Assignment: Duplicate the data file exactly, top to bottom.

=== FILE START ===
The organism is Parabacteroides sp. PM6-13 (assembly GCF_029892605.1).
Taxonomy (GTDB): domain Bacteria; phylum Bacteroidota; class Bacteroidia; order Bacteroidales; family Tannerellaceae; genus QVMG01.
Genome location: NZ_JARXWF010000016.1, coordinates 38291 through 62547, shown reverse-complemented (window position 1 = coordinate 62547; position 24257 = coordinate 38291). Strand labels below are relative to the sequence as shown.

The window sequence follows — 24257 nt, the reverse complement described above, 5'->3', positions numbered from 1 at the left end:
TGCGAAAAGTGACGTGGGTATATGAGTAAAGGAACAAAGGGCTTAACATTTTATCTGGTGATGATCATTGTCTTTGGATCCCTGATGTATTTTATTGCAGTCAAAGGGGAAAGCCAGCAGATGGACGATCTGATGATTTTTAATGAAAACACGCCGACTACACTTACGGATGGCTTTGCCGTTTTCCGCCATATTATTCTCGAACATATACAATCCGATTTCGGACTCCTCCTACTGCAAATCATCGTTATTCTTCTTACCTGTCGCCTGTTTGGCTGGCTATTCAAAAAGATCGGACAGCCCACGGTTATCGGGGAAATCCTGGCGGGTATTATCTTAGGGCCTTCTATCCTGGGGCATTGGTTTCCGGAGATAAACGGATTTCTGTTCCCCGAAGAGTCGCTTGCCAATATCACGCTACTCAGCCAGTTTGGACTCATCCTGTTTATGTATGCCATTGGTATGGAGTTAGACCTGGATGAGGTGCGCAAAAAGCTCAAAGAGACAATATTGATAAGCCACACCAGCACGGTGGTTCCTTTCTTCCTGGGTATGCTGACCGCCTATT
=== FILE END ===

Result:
The organism is Parabacteroides sp. PM6-13 (assembly GCF_029892605.1).
Taxonomy (GTDB): domain Bacteria; phylum Bacteroidota; class Bacteroidia; order Bacteroidales; family Tannerellaceae; genus QVMG01.
Genome location: NZ_JARXWF010000016.1, coordinates 38291 through 62547, shown reverse-complemented (window position 1 = coordinate 62547; position 24257 = coordinate 38291). Strand labels below are relative to the sequence as shown.

The window sequence follows — 24257 nt, the reverse complement described above, 5'->3', positions numbered from 1 at the left end:
TGCGAAAAGTGACGTGGGTATATGAGTAAAGGAACAAAGGGCTTAACATTTTATCTGGTGATGATCATTGTCTTTGGATCCCTGATGTATTTTATTGCAGTCAAAGGGGAAAGCCAGCAGATGGACGATCTGATGATTTTTAATGAAAACACGCCGACTACACTTACGGATGGCTTTGCCGTTTTCCGCCATATTATTCTCGAACATATACAATCCGATTTCGGACTCCTCCTACTGCAAATCATCGTTATTCTTCTTACCTGTCGCCTGTTTGGCTGGCTATTCAAAAAGATCGGACAGCCCACGGTTATCGGGGAAATCCTGGCGGGTATTATCTTAGGGCCTTCTATCCTGGGGCATTGGTTTCCGGAGATAAACGGATTTCTGTTCCCCGAAGAGTCGCTTGCCAATATCACGCTACTCAGCCAGTTTGGACTCATCCTGTTTATGTATGCCATTGGTATGGAGTTAGACCTGGATGAGGTGCGCAAAAAGCTCAAAGAGACAATATTGATAAGCCACACCAGCACGGTGGTTCCTTTCTTCCTGGGTATGCTGACCGCCTATT